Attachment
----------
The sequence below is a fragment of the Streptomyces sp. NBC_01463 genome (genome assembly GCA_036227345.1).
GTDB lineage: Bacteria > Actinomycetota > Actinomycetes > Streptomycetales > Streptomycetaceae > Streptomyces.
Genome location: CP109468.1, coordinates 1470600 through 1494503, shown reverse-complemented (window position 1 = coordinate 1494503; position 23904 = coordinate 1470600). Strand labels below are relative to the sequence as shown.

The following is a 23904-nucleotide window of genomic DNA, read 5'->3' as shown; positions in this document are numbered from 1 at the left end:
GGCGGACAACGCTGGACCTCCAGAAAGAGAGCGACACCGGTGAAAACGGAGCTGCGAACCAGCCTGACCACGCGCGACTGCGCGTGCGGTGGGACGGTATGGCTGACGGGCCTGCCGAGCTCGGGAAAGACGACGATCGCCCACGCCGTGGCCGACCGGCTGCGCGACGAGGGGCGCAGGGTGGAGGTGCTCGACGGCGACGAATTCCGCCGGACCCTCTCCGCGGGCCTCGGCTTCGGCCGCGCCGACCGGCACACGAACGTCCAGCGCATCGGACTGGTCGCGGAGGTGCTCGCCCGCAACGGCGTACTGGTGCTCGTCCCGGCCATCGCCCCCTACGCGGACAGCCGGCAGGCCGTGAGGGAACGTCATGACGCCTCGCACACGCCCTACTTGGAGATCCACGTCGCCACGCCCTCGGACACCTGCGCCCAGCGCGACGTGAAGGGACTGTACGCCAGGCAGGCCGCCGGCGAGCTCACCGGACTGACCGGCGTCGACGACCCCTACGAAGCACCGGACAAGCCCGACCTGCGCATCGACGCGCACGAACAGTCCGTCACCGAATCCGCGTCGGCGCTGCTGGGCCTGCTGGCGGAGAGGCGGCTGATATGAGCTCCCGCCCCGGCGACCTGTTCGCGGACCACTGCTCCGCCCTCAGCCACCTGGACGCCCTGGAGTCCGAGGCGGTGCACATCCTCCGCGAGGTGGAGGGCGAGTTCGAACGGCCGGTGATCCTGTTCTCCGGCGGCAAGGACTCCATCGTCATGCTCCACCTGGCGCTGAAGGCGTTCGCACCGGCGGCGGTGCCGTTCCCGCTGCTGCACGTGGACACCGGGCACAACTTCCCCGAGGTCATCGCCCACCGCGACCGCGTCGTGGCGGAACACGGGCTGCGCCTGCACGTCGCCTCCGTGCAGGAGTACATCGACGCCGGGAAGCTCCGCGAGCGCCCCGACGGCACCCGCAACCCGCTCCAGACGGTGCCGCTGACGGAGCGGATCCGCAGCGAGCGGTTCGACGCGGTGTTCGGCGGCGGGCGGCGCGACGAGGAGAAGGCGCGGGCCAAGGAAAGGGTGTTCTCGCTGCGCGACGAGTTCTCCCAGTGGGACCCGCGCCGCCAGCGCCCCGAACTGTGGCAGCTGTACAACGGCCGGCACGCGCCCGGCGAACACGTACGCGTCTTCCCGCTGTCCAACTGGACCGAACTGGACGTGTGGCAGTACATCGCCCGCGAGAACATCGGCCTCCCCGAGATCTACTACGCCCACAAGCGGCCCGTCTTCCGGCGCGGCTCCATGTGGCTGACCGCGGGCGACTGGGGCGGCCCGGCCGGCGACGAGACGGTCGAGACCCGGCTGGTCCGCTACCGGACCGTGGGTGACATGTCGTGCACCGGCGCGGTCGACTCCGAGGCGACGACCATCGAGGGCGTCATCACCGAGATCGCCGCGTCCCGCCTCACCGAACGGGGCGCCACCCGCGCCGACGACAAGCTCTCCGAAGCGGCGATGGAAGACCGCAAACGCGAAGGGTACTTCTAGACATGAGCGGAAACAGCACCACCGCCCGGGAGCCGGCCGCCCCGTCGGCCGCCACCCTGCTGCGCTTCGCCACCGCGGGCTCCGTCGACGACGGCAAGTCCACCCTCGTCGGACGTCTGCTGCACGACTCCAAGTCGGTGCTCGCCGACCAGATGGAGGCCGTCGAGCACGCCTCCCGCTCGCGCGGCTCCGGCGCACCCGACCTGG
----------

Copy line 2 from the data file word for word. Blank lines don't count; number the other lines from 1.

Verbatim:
GTDB lineage: Bacteria > Actinomycetota > Actinomycetes > Streptomycetales > Streptomycetaceae > Streptomyces.